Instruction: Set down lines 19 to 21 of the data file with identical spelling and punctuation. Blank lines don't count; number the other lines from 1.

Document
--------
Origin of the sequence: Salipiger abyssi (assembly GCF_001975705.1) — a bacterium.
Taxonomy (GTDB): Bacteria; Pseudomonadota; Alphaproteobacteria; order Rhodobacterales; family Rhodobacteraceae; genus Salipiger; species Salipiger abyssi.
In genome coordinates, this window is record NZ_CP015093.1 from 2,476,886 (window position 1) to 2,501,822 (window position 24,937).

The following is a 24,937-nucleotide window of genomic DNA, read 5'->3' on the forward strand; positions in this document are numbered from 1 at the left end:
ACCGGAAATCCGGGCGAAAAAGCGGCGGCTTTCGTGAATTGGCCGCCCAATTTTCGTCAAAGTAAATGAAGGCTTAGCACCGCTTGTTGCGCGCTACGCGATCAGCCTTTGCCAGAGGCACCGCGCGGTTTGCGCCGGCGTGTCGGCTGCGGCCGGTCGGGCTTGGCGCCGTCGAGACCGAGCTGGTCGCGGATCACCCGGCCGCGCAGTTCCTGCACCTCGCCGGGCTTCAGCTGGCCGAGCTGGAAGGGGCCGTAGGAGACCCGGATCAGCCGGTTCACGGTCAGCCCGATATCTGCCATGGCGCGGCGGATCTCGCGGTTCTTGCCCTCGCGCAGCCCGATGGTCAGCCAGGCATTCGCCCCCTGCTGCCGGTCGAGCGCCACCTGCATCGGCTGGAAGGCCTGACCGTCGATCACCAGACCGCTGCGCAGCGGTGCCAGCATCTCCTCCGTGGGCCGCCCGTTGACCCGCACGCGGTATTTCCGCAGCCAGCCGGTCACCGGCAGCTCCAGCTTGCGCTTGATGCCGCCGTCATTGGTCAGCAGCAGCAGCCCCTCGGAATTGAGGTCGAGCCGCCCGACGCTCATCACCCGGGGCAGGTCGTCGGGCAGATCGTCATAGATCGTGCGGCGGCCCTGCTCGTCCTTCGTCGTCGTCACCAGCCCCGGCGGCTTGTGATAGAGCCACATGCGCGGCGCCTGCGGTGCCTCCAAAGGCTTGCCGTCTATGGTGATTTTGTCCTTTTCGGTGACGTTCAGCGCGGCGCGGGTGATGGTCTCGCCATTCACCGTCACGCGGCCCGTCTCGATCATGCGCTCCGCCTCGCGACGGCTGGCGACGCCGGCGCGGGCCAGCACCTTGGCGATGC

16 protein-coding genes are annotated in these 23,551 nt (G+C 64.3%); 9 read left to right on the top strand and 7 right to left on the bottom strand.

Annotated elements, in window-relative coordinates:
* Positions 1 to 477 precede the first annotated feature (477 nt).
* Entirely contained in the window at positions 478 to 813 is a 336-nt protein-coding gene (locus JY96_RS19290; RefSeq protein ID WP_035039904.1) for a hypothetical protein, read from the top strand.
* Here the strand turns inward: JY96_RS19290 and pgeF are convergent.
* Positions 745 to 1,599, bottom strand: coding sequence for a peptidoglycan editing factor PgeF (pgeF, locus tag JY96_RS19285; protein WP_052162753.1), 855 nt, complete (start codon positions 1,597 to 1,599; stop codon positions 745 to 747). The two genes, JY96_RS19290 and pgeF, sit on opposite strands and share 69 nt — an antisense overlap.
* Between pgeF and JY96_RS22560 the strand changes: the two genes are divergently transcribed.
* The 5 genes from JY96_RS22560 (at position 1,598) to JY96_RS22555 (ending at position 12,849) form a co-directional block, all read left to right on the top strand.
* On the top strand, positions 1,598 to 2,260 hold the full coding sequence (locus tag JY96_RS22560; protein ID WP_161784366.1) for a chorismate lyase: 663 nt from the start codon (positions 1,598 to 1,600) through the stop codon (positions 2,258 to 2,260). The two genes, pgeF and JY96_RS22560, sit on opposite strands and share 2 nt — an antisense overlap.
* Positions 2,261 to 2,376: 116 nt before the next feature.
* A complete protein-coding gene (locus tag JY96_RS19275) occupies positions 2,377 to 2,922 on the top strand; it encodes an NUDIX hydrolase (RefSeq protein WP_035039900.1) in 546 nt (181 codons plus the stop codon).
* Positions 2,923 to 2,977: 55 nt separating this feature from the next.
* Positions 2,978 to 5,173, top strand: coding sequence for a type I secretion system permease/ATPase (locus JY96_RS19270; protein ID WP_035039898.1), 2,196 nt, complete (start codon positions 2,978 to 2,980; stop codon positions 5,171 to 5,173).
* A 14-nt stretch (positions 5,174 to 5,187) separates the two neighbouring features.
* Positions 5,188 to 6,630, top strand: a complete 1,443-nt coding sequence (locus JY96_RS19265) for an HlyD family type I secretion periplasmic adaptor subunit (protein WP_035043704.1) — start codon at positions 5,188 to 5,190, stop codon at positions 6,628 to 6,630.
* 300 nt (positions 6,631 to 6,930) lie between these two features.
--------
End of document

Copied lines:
* A 14-nt stretch (positions 5,174 to 5,187) separates the two neighbouring features.
* Positions 5,188 to 6,630, top strand: a complete 1,443-nt coding sequence (locus JY96_RS19265) for an HlyD family type I secretion periplasmic adaptor subunit (protein WP_035043704.1) — start codon at positions 5,188 to 5,190, stop codon at positions 6,628 to 6,630.
* 300 nt (positions 6,631 to 6,930) lie between these two features.